How paratriathlon became an Olympic sport for the first time
PARATRIATHLON is making its Paralympic debut this weekend at the Rio Games, with six Aussie athletes vying to take their own place in history racing as the first Paralympic Medals are decided in the water off Copacabana beach and on Atlantic Avenue beneath Christ the Redeemer.
As Australia's first female Para triathlete and Paratriathlon medallist, I know first hand the journey this group of elite triathletes has travelled adapting their equipment, training and technique to put them amongst the best in the world.
Imagine having to recruit and train competitors who could potentially beat you, all in a quest to have your sport included in the Paralympic Games.
That was the journey I was part of over the past seven years helping to ensure Paratriathlon met the criteria to be included in the Paralympics.
There had to be depth of competition in each classification, from each gender and region in the world competing in a regular series of events with stringent rules and classification. While I'm not competing due to injury I'm proud of how far the sport has come.
Athletes will contest a sprint distance triathlon, swim for 750 metres, cycle or handcycle for 20 kilometres and run or push a racing wheelchair for five kilometres.
Paratriathlon is open to athletes in six different classifications - athletes in the PT1 classification use a hand cycle to complete the bike leg and racing wheelchair for the run, while athletes with vision impairment compete on a tandem bicycle, and are tethered to a guide during the run. But as a new sport with just six medal events on offer (three male and three female) not all classes and genders have an event in Rio.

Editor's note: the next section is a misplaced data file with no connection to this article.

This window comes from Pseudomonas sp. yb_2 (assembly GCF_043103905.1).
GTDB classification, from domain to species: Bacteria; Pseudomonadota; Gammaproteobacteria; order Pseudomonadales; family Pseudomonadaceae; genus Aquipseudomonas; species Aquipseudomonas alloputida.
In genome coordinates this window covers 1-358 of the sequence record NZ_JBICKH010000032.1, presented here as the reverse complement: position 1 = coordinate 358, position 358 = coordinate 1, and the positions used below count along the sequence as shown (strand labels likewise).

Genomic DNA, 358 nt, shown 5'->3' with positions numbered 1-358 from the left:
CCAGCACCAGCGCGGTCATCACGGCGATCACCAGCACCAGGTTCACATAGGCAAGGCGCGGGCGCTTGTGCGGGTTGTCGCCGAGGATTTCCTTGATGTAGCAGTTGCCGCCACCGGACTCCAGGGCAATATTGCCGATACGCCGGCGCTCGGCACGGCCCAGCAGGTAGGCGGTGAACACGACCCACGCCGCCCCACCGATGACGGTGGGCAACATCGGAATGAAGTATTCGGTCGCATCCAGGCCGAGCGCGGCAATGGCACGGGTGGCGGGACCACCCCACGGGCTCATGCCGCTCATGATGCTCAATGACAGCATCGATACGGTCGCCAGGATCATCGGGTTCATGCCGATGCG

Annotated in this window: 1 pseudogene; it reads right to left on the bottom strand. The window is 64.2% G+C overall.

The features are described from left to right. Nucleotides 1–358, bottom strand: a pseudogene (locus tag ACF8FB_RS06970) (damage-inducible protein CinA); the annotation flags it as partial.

When triathlon was announced as a Paralympic sport in 2010, Rio Team member Katie Kelly had not lost her sight let alone met triathlon legend Olympic Silver medalist Michele Jones who will be her guide in Rio.
The opportunity for athletes like Kelly to compete is a result of a decade long effort culminating in the sports inclusion in 2010.
One year before the announcement that two new sports would be added for Rio, Australia's top placed competitor Bill Chaffey, who came 4th in the men's pt1 event in Rio overnight, was powering to the first of five world championship gold's at his home games on the Gold Coast.
I was also competing- but in the age group division ticking an item off my bucket list to 'do a triathlon.' The idea was dreamed up while bedbound with an injury for six months following the Beijing Paralympics.
My introduction to the sport was haphazard to say the least, as being a trailblazer and only one in the country starting at the same time as Bill I had to one to ask for help.
A triathlon consists of three legs- swim, cycle and run.
I soon discovered it should be called a quintuplon- as there's two extra 'sports' not mentioned- the two transitions.
For a wheelchair user transition one is a logistical brainteaser.
First there's the need to get across sand without being able to walk through shallows or get bogged to reach your handcycle, then needing to laydown to wrestle out of a clingy wetsuit, which requires assistance- with the only location available being the grass in transition.
Finally then one must get from the ground or day wheelchair into the handcyle ensuring your helmet is on and that the wider turning circuit required you don't collide with able-bodied cyclists walking bikes out of transition.
Time taken for this time counts to your total race result time.